One Boomer’s Journey: First Time Out

 

My own travel journey started in May 1968 on a highway ramp in England, with my backpack hoisted and my thumb pointed optimistically toward the English Channel ferry. A queasy stomach belied my confident air: What on earth was a 19-year-old college girl doing in the chilly English countryside, thumbing a ride from truckers? I’d arrived with a proper suitcase and romantic visions of Europe gleaned largely from Three Coins in a Fountain. But, once in London, where the Sixties counterculture was a wild jump ahead of America’s, I traded my valise for a rucksack and melted into the throng of European students.

I got into plenty of scrapes that summer, learning the rules of the road on the fly.
But by September, I had become skilled
at spotting drivers with dishonorable intentions, and learned that the T-shirt and cutoff jeans that were de rigueur for females in Europe marked each of us as something quite different in Balkan villages.

As often happens in life, my most traumatic day brought the greatest gift. My road buddy Linda and I were separated in the countryside around Peć, Yugoslavia, when she hopped a donkey cart that sprinted into the forest. It was 24 rather eventful hours before we found one another again, and we were feeling pretty ragged by the time we reached the railway station. All notions of feminism were tossed to the winds when we spied two rucksacks draped with Dutch flags and large sneakers. We intended to become fast friends with the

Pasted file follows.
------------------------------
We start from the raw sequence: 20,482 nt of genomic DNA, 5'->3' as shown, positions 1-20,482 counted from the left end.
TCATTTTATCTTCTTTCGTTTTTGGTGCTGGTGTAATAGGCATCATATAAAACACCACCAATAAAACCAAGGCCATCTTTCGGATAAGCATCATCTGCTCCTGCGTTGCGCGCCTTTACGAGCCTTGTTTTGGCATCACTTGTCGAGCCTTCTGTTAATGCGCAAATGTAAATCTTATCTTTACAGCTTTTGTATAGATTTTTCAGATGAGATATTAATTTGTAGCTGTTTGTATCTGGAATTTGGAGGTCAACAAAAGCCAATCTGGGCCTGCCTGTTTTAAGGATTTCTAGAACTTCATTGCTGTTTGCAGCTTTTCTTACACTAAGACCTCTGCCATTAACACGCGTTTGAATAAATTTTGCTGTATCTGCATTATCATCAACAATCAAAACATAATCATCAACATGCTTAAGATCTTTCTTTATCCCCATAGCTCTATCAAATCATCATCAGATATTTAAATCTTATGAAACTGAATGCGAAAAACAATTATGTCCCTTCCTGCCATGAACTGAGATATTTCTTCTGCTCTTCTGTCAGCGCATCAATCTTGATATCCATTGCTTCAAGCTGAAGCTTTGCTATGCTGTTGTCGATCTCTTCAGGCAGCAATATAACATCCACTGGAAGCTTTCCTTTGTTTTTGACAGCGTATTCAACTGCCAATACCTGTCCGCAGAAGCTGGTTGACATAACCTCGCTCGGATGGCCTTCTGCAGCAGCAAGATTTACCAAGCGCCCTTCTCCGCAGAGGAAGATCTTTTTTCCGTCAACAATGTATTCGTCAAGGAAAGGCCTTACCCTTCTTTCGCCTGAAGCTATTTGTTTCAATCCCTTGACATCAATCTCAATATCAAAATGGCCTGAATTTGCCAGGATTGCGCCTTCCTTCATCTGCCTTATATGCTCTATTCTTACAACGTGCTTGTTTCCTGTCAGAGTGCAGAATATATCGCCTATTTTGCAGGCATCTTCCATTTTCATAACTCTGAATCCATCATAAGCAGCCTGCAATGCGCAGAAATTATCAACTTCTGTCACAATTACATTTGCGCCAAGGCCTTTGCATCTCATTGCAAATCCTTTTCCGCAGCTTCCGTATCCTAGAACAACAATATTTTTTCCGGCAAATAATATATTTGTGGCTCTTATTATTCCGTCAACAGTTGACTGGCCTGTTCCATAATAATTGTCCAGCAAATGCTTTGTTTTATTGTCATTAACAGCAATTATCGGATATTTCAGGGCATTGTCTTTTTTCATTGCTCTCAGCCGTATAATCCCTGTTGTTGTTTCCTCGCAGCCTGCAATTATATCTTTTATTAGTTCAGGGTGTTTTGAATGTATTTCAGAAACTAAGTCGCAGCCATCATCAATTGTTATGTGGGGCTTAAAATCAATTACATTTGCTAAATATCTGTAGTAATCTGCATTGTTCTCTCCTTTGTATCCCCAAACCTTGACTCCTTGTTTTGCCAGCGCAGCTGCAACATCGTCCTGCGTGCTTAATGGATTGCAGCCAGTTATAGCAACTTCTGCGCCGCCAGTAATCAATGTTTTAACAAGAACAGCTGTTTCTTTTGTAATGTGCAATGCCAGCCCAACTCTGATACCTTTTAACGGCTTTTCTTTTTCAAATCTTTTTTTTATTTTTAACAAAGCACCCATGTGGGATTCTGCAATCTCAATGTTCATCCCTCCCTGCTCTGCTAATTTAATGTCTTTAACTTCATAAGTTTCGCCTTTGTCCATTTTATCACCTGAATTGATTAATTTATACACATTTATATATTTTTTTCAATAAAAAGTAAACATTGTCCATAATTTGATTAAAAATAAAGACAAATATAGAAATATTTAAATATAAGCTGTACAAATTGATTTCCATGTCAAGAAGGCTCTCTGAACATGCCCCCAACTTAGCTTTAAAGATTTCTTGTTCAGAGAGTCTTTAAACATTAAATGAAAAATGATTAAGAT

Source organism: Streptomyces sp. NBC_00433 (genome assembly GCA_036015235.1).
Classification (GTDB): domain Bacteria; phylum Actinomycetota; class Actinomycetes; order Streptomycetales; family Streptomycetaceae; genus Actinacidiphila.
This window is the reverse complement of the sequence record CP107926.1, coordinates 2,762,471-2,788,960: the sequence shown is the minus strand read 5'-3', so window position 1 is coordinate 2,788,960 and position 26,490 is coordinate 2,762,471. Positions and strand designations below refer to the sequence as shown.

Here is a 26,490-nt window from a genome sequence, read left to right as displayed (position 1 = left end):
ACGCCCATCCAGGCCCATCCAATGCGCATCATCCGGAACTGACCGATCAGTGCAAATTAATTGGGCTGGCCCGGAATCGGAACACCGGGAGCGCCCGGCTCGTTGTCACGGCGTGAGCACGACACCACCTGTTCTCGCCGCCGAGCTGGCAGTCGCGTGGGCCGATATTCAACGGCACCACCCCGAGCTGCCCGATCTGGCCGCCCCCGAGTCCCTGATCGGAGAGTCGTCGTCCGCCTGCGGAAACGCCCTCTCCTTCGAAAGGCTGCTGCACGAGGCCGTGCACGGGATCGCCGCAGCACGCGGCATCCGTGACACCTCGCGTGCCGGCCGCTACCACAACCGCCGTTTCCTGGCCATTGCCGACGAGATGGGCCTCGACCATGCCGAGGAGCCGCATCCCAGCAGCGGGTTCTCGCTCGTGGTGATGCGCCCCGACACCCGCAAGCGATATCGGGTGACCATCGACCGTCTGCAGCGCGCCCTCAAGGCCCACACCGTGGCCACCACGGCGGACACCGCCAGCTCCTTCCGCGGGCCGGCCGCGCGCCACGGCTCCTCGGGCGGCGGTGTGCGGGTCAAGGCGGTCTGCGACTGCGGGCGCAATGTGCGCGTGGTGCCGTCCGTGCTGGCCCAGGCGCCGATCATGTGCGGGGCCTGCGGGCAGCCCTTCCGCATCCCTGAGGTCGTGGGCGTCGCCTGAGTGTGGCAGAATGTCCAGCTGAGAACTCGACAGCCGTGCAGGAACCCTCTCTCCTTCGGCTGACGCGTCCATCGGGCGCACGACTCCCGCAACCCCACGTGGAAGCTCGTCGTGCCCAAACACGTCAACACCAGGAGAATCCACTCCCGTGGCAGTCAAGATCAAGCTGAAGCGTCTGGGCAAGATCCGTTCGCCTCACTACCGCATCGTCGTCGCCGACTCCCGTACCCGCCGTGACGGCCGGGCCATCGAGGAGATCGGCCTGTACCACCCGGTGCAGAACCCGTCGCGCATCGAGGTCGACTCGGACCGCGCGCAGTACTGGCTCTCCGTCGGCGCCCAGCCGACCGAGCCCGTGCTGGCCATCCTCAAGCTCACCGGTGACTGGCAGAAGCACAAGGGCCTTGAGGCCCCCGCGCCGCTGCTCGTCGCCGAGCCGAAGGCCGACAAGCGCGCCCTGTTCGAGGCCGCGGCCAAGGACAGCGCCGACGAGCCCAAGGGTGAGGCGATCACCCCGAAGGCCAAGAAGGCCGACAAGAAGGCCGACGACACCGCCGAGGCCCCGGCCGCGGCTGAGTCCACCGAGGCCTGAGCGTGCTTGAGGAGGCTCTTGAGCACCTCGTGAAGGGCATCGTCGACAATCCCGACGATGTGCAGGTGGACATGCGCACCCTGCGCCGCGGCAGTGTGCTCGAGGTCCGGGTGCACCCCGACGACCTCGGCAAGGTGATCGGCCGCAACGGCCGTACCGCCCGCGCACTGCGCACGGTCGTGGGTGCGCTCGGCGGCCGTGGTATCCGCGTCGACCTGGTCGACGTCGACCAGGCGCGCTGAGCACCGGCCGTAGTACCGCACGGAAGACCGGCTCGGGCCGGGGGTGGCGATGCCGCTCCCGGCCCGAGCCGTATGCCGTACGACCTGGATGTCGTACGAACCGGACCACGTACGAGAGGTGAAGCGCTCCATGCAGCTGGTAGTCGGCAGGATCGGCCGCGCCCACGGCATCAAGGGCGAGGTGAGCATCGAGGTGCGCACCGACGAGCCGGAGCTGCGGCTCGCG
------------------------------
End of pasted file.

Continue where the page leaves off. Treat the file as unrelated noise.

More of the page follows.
tall, English-speaking young men who owned them, and planted ourselves two feet away. Over the next few weeks, we wouldn’t let the fellows shake us—not on the train ride to Athens, not in the Plaka tavernas, and certainly not on the locals’ secret getaway island of Poros. That road trip bonded us for life, and those two students from the Netherlands, Pieter and Cyril, remain my two “Dutch Brothers,” more than forty years later.

I traveled much further than the road from London to Greece that year. My world view expanded beyond the borders of middle-class America; I read furiously to keep up with my European peers; and I honed my primitive foreign-language skills—since, to Europeans, conversing in the local tongue is simply good manners.

I have never stopped traveling, first as a film producer; then as a journalist; and always with a mission to kindle wanderlust in everyone I encounter, since I feel that we’ll never really understand another culture until we meet people face-to-face.